“Use Worker qualifications on MTurk and filter to include only Workers who have a high percentage of approved HITs into your sample”

    Counterpoint:

    https://psyarxiv.com/jq589

    “Here, we show that concerns about non-naivete on MTurk are due less to the MTurk platform itself and more to the way researchers use the platform. Specifically, we find there are at least 250,000 MTurk workers worldwide and that a large majority of US workers are new to the platform each year and therefore relatively inexperienced as research participants. We describe how inexperienced workers are excluded from studies, in part, because of the worker reputation qualifications researchers commonly use. Finally, we propose and evaluate an alternative approach to sampling on MTurk that allows researchers to access inexperienced participants without sacrificing data quality.”

  2. Michael Nelson says:

    Not saying this is actually possible, but it would be great if we could develop weights for the responses of different types of respondents–0 for bots or random responders, obviously, but not necessarily for the trolls, satisficers, multi-completers, low-reputation qualifiers, geolocation circumventers, and otherwise untrustworthy groups–instead of excluding them. After all, their intentional responses technically contain information about their respective populations that might inform the study or some other, meta-study.

    • Eren E. says:

      I’m not much into the details of the above paper, but could this help?: “Learning From Crowds” by Vikas C. Raykar, Shipeng Yu, Linda H. Zhao, Gerardo Hermosillo Valadez, Charles Florin, Luca Bogoni, Linda Moy; 11(Apr):1297−1322, 2010.

  3. People don’t use M-Turk to produce generalizable estimates—

    They do when they use it to develop training data for machine learning. Or at least that’s the goal. But the generalization is more at getting to some underlying truth, not learning about the population of respondents per se.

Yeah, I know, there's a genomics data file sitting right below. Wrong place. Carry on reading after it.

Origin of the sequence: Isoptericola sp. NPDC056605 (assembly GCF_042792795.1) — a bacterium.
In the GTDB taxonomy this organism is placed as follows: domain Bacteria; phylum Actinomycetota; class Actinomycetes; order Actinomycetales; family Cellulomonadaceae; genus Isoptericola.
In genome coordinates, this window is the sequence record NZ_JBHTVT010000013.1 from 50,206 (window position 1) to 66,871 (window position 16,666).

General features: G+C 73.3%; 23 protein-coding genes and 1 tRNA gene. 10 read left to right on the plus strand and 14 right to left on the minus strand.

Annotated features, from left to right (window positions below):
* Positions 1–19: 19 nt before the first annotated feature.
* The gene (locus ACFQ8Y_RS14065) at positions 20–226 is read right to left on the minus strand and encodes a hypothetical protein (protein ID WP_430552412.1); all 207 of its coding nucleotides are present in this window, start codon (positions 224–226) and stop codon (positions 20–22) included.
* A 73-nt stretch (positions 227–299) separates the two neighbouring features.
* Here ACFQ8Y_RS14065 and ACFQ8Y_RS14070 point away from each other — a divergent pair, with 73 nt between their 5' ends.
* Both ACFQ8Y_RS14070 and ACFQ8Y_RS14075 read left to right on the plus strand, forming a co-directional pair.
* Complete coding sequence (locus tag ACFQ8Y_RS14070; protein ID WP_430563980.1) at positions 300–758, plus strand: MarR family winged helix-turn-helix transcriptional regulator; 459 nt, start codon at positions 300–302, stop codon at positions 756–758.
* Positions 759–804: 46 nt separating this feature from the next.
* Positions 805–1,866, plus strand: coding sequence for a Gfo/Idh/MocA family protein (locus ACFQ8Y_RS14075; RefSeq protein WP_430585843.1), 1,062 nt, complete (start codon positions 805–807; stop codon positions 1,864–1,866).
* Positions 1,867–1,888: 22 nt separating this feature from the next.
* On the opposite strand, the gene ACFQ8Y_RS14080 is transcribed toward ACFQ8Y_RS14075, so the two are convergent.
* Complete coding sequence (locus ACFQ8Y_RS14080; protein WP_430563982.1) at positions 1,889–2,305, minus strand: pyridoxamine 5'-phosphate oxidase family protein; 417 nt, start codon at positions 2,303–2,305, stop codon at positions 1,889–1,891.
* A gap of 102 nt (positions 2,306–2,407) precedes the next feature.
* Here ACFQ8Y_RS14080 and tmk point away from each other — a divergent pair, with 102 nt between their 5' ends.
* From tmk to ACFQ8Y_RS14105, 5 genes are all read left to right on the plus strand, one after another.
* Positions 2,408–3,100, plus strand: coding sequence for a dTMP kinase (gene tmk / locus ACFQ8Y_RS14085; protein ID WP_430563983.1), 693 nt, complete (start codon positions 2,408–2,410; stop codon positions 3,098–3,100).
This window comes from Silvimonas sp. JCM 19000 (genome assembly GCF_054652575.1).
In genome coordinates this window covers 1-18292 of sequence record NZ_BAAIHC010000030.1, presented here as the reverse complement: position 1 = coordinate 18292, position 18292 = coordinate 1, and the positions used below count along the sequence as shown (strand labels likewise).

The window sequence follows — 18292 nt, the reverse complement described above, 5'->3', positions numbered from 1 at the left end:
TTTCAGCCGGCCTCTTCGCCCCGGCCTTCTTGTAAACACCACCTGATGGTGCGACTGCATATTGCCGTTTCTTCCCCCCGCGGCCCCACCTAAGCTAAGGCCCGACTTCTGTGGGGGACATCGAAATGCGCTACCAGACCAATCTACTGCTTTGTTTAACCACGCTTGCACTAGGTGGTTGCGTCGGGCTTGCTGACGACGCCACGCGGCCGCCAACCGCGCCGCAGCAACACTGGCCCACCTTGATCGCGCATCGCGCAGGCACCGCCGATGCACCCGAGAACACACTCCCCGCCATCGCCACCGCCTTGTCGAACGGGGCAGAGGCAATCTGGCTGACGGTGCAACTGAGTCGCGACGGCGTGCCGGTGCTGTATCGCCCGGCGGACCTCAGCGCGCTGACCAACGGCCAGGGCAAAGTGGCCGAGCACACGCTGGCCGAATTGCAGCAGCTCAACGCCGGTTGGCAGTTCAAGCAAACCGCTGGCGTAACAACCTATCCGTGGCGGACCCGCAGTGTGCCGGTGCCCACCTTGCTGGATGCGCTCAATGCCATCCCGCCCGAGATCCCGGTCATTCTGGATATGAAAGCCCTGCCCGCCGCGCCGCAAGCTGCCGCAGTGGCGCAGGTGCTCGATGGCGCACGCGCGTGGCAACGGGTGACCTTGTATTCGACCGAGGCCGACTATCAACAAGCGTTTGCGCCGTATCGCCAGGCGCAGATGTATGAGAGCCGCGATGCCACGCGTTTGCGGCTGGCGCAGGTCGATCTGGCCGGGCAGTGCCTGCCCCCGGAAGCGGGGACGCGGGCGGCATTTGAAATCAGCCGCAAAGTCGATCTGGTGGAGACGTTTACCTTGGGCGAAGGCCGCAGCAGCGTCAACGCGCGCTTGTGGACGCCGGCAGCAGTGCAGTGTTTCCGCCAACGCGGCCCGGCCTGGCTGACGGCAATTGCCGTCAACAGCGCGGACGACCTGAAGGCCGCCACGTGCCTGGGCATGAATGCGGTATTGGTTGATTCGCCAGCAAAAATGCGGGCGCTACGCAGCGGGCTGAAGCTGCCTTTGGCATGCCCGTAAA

Rather than all the preprocessing (some of which we did), Becky and I used a noisy measurement model to adjust for Turker inaccuracy and bias. So you learn a bit about the coders/raters/annotators along the way.

    —hardly anyone post-stratifies, for instance.

    Raykar et al.’s paper shows how to jointly train a logistic regression model of prevalence that could be postratified, but is typically used for item-level prediction (it’s machine learning!).

  4. Anon says:

    > “They also say they do not think that the problem is limited to MTurk.”

    I think this is important. Everyone who has ever ran an “in-lab” experiment knows that satiscficing also happens in the lab.

    I’ve had participants to a lab experiment take 20 seconds to complete a task we gave them 15 minutes to complete, and spending the 15 next minutes napping.

    The fault was on our payment design. Although we did not allow them to do anything else during these 15 minutes, many participants preferred putting little effort and leaving with the show-up fee + whatever they got from randomly completing the task rather than “taking the bate” and “fighting” for some extra dollars.

    Between the nappers and those who took a little more time but still spent most of the 15 minutes staring in the distance, I wouldn’t be surprised if a quarter of the data we collected was from careless participants who just fulfilled to minimum requirements to get their show-up fee payed.

  5. PsyoSkeptic says:

    I ran online studies long before mturk. Advertise the study in a few places (e.g. online groups interested in psychology) and you’ll get participants that aren’t being paid and therefore have little motivation other than the subject matter. I easily got about 500 participants a month that way with very little effort.